“Our new discussion paper in partnership with the Campaign for Learning draws on expertise from across the sector to explore the policies that we hope to see introduced as part of the FE white paper which will provide the flexibility required to ensure learner success against a backdrop of uncertainty.”
Julia Wright, National Director at Campaign for Learning, added:
"There are dramatic and profound forces affecting our economy and society. Some are long-term, others like Covid-19 rapid. Together, they present a situation that requires radical thinking and swift action.
“As our experts show, post-16 education and skills has an integral role to play in the country’s economic recovery. Training and retraining will help people navigate employment so they stay in work and improve their prospects. Educational opportunities will help people get on, particularly full-time education for young people who are likely to have fewer options in the jobs market and be at risk of long-term unemployment. We hope the issues raised by our authors inform the discussion and thinking for the post-16 white paper."
Reacting to the paper, Parliamentary Under Secretary of State for Apprenticeships and Skills, Gillian Keegan MP, commented:
“We welcome the findings of “Revolutionary Forces” as we develop these important reforms. We are absolutely committed to levelling up opportunity across the country, and will continue to do all we can to make sure no-one is left behind as a result of coronavirus.
“Further Education will play a vital role in delivering the high-quality skills employers need and that will support our economic recovery. We will announce more detail in the White Paper this autumn.”
Shadow Minister for Apprentices and Lifelong Learning, Toby Perkins MP, added:
“This is a crucial time for the Further Education sector. It is vital we come together and act now to ensure its recovery and stability for years to come.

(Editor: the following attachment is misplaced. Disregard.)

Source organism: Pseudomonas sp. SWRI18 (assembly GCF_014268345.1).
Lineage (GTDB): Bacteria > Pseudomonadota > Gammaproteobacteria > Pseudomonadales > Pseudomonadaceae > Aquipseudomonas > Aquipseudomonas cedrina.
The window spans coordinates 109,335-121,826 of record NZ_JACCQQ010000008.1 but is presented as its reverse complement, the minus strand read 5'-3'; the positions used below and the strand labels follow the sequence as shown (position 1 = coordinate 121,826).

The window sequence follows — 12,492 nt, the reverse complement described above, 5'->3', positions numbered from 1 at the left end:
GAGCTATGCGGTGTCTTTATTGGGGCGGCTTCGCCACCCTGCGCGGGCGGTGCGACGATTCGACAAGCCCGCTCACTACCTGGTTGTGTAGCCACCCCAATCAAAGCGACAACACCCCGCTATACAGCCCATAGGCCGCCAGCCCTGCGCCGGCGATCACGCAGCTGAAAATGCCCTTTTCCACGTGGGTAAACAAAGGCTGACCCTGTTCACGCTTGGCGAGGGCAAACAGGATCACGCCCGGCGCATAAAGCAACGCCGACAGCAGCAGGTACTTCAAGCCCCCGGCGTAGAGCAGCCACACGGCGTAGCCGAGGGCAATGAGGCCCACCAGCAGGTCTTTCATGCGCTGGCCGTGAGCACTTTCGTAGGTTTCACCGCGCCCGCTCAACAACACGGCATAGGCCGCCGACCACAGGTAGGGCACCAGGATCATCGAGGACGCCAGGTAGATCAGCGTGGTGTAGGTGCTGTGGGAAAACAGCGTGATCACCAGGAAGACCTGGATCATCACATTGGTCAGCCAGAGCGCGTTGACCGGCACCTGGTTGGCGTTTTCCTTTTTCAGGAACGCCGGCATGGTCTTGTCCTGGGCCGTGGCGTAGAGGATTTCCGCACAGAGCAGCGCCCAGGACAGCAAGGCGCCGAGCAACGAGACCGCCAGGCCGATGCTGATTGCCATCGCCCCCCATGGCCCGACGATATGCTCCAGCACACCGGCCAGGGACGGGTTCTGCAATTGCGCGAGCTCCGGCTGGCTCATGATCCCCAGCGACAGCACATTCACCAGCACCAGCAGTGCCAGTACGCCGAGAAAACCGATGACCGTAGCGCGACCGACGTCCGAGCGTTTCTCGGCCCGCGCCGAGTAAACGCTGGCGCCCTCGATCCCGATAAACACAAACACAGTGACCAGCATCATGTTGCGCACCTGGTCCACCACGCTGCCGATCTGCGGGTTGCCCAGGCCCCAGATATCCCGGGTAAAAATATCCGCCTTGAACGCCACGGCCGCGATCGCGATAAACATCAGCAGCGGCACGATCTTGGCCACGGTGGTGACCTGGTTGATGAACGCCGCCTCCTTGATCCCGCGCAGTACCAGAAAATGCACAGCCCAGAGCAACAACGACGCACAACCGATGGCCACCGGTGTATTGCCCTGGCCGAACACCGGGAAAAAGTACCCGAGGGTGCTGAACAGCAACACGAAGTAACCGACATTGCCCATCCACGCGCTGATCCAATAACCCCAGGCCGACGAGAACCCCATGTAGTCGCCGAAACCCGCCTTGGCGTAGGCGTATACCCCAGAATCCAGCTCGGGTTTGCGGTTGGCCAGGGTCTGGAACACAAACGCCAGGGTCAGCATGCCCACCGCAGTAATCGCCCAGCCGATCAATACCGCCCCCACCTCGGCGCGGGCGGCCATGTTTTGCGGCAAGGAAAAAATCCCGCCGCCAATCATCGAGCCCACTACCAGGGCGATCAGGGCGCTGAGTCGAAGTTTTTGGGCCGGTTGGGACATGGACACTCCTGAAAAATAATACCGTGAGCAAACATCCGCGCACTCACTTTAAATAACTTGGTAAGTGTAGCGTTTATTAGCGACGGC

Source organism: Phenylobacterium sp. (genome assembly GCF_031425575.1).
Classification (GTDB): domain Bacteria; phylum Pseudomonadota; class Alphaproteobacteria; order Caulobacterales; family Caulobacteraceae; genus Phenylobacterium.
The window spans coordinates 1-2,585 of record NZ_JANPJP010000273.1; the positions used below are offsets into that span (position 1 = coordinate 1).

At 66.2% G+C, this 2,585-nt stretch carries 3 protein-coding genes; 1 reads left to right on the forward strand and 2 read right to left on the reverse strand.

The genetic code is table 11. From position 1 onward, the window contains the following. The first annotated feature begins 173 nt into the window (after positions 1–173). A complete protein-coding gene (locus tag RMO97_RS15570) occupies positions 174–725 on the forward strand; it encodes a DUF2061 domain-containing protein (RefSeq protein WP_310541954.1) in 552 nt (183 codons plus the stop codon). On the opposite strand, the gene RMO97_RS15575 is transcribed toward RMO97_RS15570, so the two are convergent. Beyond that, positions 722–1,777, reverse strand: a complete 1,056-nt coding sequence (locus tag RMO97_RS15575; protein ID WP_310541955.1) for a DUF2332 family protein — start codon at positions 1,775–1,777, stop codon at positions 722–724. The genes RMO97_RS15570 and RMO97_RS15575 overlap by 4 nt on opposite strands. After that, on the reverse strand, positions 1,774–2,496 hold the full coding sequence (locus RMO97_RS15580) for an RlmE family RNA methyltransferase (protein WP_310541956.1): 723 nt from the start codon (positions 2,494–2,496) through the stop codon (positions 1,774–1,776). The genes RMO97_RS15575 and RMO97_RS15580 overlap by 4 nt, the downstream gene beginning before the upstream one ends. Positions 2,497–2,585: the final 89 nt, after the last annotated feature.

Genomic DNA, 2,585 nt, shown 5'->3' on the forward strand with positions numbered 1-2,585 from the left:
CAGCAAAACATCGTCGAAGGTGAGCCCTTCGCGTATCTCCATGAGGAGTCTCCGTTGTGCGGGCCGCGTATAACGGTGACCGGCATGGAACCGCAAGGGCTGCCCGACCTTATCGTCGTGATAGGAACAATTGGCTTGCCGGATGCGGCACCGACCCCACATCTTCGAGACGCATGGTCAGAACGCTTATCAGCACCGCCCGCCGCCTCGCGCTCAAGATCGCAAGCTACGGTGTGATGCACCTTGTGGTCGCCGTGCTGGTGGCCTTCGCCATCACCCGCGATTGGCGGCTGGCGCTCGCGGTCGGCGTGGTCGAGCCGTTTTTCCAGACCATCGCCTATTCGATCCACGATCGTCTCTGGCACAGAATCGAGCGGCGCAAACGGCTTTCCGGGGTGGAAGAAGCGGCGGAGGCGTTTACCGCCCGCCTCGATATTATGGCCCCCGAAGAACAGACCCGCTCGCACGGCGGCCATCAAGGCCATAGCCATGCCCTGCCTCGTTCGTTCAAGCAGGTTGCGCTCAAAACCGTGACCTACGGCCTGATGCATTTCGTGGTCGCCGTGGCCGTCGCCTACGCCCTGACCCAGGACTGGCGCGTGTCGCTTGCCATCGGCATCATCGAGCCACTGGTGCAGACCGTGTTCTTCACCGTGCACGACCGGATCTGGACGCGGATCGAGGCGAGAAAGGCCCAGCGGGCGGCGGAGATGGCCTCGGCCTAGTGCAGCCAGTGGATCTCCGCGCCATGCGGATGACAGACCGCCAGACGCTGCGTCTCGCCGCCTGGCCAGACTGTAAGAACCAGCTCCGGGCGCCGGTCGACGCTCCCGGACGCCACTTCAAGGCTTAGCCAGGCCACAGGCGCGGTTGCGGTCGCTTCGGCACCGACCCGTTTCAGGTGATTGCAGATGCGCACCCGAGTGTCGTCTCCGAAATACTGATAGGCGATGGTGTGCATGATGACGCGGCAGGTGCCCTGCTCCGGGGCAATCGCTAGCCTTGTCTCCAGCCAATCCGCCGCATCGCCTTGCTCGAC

“I welcome the contribution to the debate provided by NCFE’s latest paper, which contains expert input and a comprehensive overview from across the sector, providing invaluable insight.
“This report adds to the growing call for a serious Government response that recognises the role that FE can play in the recovery.
“The Government’s skills package must safeguard the sector and ensure it is equipped to provide the courses required to enable learners of all ages to adapt to the post COVID opportunities and challenges that exist.”
In the immediate aftermath of the Covid-19 pandemic, it is easy to forget that there were wider revolutionary forces at work on the UK’s economy before the virus outbreak.
With issues such as Brexit, the rise of automation in the workplace, longer working lives, and poor UK productivity brought into even sharper focus, education and skills organisations, NCFE and Campaign for Learning (CfL), jointly commissioned the ‘Revolutionary Forces’ discussion paper.
Published on 6 July 2020, the collection of articles, penned by experts from the FE sector, as well as labour market economics, employment and mental health, urges Government to ensure that the plans outlined in the forthcoming post-16 white paper are sufficiently flexible to meet the immense changes faced by the UK economy throughout the 2020s.
The authors explore some of the key challenges facing the nation throughout the 2020s which the DfE needs to take into consideration when writing their recommendations:
The authors are: